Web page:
The question in Part I was: what is the nature of religious credence (or “belief”) as a psychological state? And a puzzle arose because neither the simple model nor the cynical model of religious “belief” was adequate. To rehash, the psychological data from Justin Barrett and Frank Keil show this: people think, remember, and reason about God in ways that go contrary to their professed religious “beliefs.” The puzzle is this: what then shall we say about those “beliefs”? Do people really believe them?
The simple model, recall, says that religious people who profess that God is (say) omnipresent simply believe that God is everywhere, just like you or I believe grass is green. The cynical model says that the religious who profess this don’t believe it; they are only pretending to believe. The simple model seems wrong, because it suggests the psychological data should be other than they are; the cynical model seems wrong, because it fails to capture the sincerity of religious “belief”—most people who profess religious commitment, it seems, are not lying about what they “believe.” So what shall we say?
My proposal contrasts with both models. According to the religious credence model, there are in fact two distinct internal mental attitudes—superficially similar—both of which often go by the name “belief.” But they differ in important respects on close inspection. If I’m right, then saying that the religious do or don’t “believe” in omnipresence (the simple model or the cynical model) will be misleading either way.
Consider two so-called “beliefs.” One is in the mind of James, who isn’t up to speed on which world leaders are still alive. The other is in the mind of Terry, a devout Christian:
- James believes# Margaret Thatcher is alive.
- Terry believes* Jesus Christ is alive.
James remembers famous leaders and, in a matter of fact way, takes some to be alive and others not. But Terry regards the contents she “believes” with reverence; she regards them in a way that makes her attitude part of her very identity. So the attitudes expressed by “believes#” and “believes*” are different. Accordingly, the religious credence model posits two different kinds of attitudes, factual belief and religious credence.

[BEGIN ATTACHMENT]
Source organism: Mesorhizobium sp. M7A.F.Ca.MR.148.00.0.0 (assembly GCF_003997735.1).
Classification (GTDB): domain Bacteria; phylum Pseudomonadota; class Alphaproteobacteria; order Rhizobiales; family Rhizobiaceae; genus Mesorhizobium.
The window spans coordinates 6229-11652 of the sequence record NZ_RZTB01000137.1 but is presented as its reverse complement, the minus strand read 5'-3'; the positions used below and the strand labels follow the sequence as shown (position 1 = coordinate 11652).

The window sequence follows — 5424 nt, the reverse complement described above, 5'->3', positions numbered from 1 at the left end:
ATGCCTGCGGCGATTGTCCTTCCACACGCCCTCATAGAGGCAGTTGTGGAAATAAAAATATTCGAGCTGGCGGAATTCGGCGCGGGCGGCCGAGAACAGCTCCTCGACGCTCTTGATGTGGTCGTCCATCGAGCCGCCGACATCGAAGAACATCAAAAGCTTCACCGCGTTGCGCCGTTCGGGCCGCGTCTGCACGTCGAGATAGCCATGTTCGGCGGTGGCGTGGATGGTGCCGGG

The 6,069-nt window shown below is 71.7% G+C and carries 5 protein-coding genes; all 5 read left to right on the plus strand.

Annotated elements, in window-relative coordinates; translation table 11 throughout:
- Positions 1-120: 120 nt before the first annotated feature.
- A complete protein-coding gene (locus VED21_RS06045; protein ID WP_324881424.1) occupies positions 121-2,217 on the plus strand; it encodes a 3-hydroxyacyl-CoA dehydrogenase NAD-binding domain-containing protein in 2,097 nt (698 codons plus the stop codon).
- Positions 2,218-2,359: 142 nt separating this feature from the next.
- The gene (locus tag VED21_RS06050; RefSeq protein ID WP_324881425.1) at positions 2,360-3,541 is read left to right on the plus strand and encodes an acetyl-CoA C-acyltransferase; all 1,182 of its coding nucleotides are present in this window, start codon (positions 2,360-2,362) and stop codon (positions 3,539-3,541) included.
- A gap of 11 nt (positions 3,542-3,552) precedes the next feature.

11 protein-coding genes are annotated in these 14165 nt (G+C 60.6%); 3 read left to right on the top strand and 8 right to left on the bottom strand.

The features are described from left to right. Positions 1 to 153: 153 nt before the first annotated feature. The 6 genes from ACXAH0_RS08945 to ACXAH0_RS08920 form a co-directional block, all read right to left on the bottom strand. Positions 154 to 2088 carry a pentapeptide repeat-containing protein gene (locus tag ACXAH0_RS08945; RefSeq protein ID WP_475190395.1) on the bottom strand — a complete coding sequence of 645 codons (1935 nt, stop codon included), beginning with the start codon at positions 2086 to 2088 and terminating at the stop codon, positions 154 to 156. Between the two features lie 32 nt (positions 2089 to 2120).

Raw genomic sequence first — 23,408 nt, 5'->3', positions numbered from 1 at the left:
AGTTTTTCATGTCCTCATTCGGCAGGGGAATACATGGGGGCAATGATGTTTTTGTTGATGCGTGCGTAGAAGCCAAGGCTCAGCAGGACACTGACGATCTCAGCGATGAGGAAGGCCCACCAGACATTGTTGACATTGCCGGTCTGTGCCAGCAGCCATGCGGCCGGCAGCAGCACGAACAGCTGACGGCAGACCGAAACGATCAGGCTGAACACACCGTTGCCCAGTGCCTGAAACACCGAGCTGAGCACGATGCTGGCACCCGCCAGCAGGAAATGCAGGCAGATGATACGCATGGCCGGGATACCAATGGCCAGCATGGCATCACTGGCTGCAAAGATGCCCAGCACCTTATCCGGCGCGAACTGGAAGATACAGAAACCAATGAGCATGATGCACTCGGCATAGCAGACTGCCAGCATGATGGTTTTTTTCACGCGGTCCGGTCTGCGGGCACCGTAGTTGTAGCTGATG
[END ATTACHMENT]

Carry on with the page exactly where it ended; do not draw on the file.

Let’s return to the Barrett and Keil study and the so-called “belief” in God’s omnipresence. Recall that people who professed this “belief” tended to remember and reason as though they represented God as limited in time and space.
My model says that people who profess God’s omnipresence typically have a religious credence that God is everywhere, even though they do not have a factual belief to this effect. And this lack of factual belief partly accounts for the experimental results. Barrett goes on in another work to argue that our intuitive beliefs about agency also tend to represent agents, including gods, as limited, contrary to one’s “theologically correct beliefs.” On my view, Barrett’s theologically correct beliefs are a subset of the wider class of religious credences.
Now two questions arise. First, what features exactly differentiate religious credence from factual belief? Second, how different really is the credence model from the cynical model? (After all, I am saying that the so-called “believer” doesn’t factually believe the religious propositions in question.)
I can’t go into full detail on the first question—let alone provide suitable arguments—but here’s a sketch of my view.
Factual belief is the attitude we mostly take toward mundane contents that help us navigate the world, like there is a ditch in front of me or Oregon is north of California. Factual beliefs are available for guiding inferences and actions in all practical settings, and they tend to be extinguished by evidence contrary to them. Even if we’re in a special setting—like in church or on stage—we use factual beliefs to track the objects and events around us.
Religious credences, by way of contrast, give one a sense of virtue and direction in life, whenever one uses them to guide actions. Credences also play a role in constituting one’s social identity. On the flip side, however, they typically don’t guide action when one’s life direction, religion, or social identity is not in question. Have you ever heard the phrase “one a week Christian”? This phrase captures the idea, now backed by anthropological research, that many religious “beliefs” (credences) don’t guide behavior outside certain special situations. Furthermore, religious credences do not tend to be extinguished by evidence in the way that factual beliefs are. Rather, evidence that would seem to go contrary to religious credences gets folded into a larger religious narrative.
This all allows us now to answer the second question. On the cynical model, the religious agent is lying about her beliefs—merely pretending. On the credence model, the religious agent sincerely holds a positive attitude that gives social and moral orientation in her life. It is not the case on the credence model that the religious agent knowingly believes contrary to her credences (as the cynical model would suggest). Rather, those “beliefs” (credences!) are just an importantly different kind of state altogether.